Students react to Tetlow town hall


A screengrab of the virtual town hall hosted by the Student Government Association on Tuesday, Dec. 8. Students could submit questions to be answered by University President Tania Tetlow. Photo credit: Staff

Chloe Caudle and Brendan Heffernan

Students were left with mixed feelings following a virtual town hall with University President Tania Tetlow on Tuesday. Some felt it was informative, while others felt it was all for show.

SGA President Freedom Richardson thought the event was long overdue. He said he wants to encourage students to engage with President Tetlow so they can voice their concerns.

On Dec. 8, the Student Government Association sponsored the town hall with Tetlow. As many as 49 members of the Loyola community joined a zoom call to hear President Tetlow answer student questions about a variety of topics including COVID-19, academic breaks and tuition.

Some students felt like the town hall was a PR stunt by President Tetlow and that she was only asked softball questions. Analene McCullough, history junior, and Bernadette Fox, law student, both voiced concerns at the end of the Town Hall and felt that they were being ignored.

“It felt condescending to students who are struggling,” McCullough said, “If (Tetlow) spoke with students, especially those of us who were forced to live off-campus this year due to being upperclassmen, she would know that many of us are struggling.”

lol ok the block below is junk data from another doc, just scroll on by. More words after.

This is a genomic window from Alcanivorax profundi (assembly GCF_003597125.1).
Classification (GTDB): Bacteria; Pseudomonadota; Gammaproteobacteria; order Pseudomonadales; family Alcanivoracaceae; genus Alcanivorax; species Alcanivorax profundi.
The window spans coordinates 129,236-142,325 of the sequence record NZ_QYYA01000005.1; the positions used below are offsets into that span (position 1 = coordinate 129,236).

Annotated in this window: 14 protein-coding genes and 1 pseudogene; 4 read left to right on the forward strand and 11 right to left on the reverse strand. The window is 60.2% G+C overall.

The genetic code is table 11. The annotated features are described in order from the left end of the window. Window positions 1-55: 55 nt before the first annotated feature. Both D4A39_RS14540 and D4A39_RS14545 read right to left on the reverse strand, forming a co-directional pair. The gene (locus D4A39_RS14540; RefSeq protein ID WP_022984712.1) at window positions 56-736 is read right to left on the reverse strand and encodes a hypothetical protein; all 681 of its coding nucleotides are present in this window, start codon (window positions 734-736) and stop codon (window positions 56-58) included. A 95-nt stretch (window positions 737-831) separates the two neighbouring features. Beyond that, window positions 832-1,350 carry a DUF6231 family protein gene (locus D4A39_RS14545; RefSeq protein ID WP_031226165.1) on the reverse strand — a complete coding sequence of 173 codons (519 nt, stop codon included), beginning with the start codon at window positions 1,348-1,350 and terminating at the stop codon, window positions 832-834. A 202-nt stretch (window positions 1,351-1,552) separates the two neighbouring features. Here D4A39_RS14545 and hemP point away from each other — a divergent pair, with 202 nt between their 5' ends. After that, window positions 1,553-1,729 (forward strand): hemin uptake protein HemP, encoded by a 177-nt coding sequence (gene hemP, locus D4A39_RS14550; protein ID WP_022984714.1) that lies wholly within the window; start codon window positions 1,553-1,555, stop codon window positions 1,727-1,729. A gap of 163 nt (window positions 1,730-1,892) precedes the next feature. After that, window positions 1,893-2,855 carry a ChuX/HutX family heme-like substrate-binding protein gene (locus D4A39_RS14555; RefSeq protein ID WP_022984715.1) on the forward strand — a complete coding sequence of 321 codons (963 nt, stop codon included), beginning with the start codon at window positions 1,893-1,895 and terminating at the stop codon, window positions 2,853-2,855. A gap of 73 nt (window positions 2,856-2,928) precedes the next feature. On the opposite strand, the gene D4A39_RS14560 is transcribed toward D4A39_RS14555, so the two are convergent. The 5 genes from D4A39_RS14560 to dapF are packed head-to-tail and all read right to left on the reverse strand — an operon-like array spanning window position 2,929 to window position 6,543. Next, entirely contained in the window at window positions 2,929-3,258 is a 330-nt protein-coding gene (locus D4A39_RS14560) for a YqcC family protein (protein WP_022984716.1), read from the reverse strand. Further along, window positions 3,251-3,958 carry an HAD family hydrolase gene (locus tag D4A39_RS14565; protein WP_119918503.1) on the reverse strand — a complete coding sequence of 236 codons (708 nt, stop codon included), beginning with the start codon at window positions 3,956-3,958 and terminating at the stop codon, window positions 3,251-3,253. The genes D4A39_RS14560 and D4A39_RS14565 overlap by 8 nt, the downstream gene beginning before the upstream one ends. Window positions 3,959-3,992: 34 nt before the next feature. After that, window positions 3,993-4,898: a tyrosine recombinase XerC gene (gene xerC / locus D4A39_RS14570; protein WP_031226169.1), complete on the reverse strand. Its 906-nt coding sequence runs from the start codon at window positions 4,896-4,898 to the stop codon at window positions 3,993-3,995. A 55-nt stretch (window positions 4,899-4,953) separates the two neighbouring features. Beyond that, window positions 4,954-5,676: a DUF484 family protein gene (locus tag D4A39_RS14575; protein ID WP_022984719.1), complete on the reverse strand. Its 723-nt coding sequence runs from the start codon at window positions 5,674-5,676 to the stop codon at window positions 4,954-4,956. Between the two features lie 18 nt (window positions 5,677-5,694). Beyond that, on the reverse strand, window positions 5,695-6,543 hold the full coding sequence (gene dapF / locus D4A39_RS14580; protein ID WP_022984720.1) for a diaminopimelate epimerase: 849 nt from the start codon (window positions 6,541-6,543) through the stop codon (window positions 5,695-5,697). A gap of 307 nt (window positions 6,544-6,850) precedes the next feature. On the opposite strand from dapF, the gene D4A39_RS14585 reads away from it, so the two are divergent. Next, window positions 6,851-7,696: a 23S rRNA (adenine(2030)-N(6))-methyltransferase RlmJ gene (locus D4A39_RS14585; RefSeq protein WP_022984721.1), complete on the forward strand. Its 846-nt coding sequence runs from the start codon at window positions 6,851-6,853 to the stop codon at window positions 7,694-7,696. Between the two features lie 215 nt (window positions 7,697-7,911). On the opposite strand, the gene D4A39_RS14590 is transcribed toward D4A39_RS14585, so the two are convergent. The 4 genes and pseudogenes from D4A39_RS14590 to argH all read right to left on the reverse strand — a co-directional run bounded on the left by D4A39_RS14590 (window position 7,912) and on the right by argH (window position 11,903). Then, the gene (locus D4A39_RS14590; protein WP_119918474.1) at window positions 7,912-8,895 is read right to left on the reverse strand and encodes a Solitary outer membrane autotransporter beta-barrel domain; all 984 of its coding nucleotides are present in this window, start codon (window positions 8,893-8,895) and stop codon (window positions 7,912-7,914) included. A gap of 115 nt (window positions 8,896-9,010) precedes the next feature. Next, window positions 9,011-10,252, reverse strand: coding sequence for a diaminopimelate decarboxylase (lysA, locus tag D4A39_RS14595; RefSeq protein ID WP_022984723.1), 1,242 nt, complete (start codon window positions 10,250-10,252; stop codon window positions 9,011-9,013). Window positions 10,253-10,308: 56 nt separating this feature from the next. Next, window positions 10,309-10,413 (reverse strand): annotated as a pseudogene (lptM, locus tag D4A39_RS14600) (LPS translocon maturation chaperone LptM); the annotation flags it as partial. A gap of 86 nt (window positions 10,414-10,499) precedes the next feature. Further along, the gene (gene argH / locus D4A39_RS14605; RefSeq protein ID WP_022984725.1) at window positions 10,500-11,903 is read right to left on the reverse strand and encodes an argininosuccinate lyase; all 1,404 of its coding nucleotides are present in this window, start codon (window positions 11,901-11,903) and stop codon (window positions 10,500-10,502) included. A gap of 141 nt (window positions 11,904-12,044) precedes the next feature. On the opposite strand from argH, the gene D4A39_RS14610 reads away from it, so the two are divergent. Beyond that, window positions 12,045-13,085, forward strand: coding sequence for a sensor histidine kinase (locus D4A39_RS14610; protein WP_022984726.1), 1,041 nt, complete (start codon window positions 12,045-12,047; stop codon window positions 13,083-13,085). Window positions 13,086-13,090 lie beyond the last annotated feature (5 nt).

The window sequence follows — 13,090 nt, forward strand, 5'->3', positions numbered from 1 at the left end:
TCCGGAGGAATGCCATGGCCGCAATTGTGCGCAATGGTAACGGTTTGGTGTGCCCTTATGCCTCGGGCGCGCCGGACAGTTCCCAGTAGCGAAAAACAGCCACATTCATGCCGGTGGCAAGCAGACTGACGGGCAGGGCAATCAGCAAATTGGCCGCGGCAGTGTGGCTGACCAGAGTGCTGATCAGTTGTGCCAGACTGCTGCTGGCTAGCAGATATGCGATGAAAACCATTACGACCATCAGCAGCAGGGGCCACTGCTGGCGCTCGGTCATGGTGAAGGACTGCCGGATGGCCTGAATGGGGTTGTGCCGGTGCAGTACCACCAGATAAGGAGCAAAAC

“Personally, my single mother works a full-time job and also had a small business that was beginning to flourish pre-pandemic and is now struggling to continue existing while also caring for my foster brother,” McCullough said.

Fox shared many of McCullough’s concerns and also spoke on the problem of reporting faculty.

“Students asked verbatim how to handle professors who refuse to accommodate us in the midst of a global crisis and (President Tetlow) said we should report them,” Fox said, “She conveniently didn’t touch on the fact that reporting does not work.” Fox went on to say that following the cases of Sonya Duhe and Walter Block that she and many other students don’t trust that their complaints will be taken seriously.

Patrica Murret, associate director of public affairs, said she felt like the event went well.

“President Tetlow was very candid and transparent on a number of matters, ranging from COVID-testing, to spring break and tuition and fees,” Murret said.

SGA Senator Robert Morrison believed important information was given to students. He said he liked how Tetlow made COVID-19 testing mandatory for students before coming back to campus for the spring semester.

“The tone over offering testing has changed since the beginning of the first semester, and I am glad that it’s required,” Morrison said.

SGA plans to hold more of these town halls during the Spring semester, according to Richardson.